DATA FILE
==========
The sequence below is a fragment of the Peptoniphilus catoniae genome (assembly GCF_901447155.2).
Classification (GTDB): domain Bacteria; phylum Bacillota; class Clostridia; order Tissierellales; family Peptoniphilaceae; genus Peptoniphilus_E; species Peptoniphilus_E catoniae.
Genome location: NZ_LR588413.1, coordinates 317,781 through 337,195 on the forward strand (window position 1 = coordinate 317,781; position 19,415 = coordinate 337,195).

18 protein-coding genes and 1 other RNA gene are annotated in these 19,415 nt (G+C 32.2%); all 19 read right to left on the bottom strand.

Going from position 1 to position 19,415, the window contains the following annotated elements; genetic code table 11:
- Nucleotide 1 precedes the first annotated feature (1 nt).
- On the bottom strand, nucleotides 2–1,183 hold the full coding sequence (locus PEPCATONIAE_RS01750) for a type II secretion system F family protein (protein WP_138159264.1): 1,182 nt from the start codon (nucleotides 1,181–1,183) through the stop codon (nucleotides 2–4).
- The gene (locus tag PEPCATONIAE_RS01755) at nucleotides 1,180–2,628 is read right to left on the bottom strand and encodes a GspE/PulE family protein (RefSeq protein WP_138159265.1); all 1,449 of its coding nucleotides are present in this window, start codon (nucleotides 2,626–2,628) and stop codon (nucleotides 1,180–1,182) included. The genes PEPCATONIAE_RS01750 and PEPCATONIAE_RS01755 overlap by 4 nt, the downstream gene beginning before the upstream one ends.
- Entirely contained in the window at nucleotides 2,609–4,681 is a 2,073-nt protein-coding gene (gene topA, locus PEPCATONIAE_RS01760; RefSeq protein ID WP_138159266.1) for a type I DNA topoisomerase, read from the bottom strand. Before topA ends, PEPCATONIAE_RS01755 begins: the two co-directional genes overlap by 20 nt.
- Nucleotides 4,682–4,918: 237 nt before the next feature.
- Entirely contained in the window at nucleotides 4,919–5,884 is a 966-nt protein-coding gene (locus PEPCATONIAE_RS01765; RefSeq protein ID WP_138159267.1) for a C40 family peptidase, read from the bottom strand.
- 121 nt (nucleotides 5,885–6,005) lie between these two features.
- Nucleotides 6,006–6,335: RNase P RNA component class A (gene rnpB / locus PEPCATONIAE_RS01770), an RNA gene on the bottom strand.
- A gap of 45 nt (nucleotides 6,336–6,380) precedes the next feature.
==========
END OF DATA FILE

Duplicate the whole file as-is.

The sequence below is a fragment of the Peptoniphilus catoniae genome (assembly GCF_901447155.2).
Classification (GTDB): domain Bacteria; phylum Bacillota; class Clostridia; order Tissierellales; family Peptoniphilaceae; genus Peptoniphilus_E; species Peptoniphilus_E catoniae.
Genome location: NZ_LR588413.1, coordinates 317,781 through 337,195 on the forward strand (window position 1 = coordinate 317,781; position 19,415 = coordinate 337,195).

18 protein-coding genes and 1 other RNA gene are annotated in these 19,415 nt (G+C 32.2%); all 19 read right to left on the bottom strand.

Going from position 1 to position 19,415, the window contains the following annotated elements; genetic code table 11:
- Nucleotide 1 precedes the first annotated feature (1 nt).
- On the bottom strand, nucleotides 2–1,183 hold the full coding sequence (locus PEPCATONIAE_RS01750) for a type II secretion system F family protein (protein WP_138159264.1): 1,182 nt from the start codon (nucleotides 1,181–1,183) through the stop codon (nucleotides 2–4).
- The gene (locus tag PEPCATONIAE_RS01755) at nucleotides 1,180–2,628 is read right to left on the bottom strand and encodes a GspE/PulE family protein (RefSeq protein WP_138159265.1); all 1,449 of its coding nucleotides are present in this window, start codon (nucleotides 2,626–2,628) and stop codon (nucleotides 1,180–1,182) included. The genes PEPCATONIAE_RS01750 and PEPCATONIAE_RS01755 overlap by 4 nt, the downstream gene beginning before the upstream one ends.
- Entirely contained in the window at nucleotides 2,609–4,681 is a 2,073-nt protein-coding gene (gene topA, locus PEPCATONIAE_RS01760; RefSeq protein ID WP_138159266.1) for a type I DNA topoisomerase, read from the bottom strand. Before topA ends, PEPCATONIAE_RS01755 begins: the two co-directional genes overlap by 20 nt.
- Nucleotides 4,682–4,918: 237 nt before the next feature.
- Entirely contained in the window at nucleotides 4,919–5,884 is a 966-nt protein-coding gene (locus PEPCATONIAE_RS01765; RefSeq protein ID WP_138159267.1) for a C40 family peptidase, read from the bottom strand.
- 121 nt (nucleotides 5,885–6,005) lie between these two features.
- Nucleotides 6,006–6,335: RNase P RNA component class A (gene rnpB / locus PEPCATONIAE_RS01770), an RNA gene on the bottom strand.
- A gap of 45 nt (nucleotides 6,336–6,380) precedes the next feature.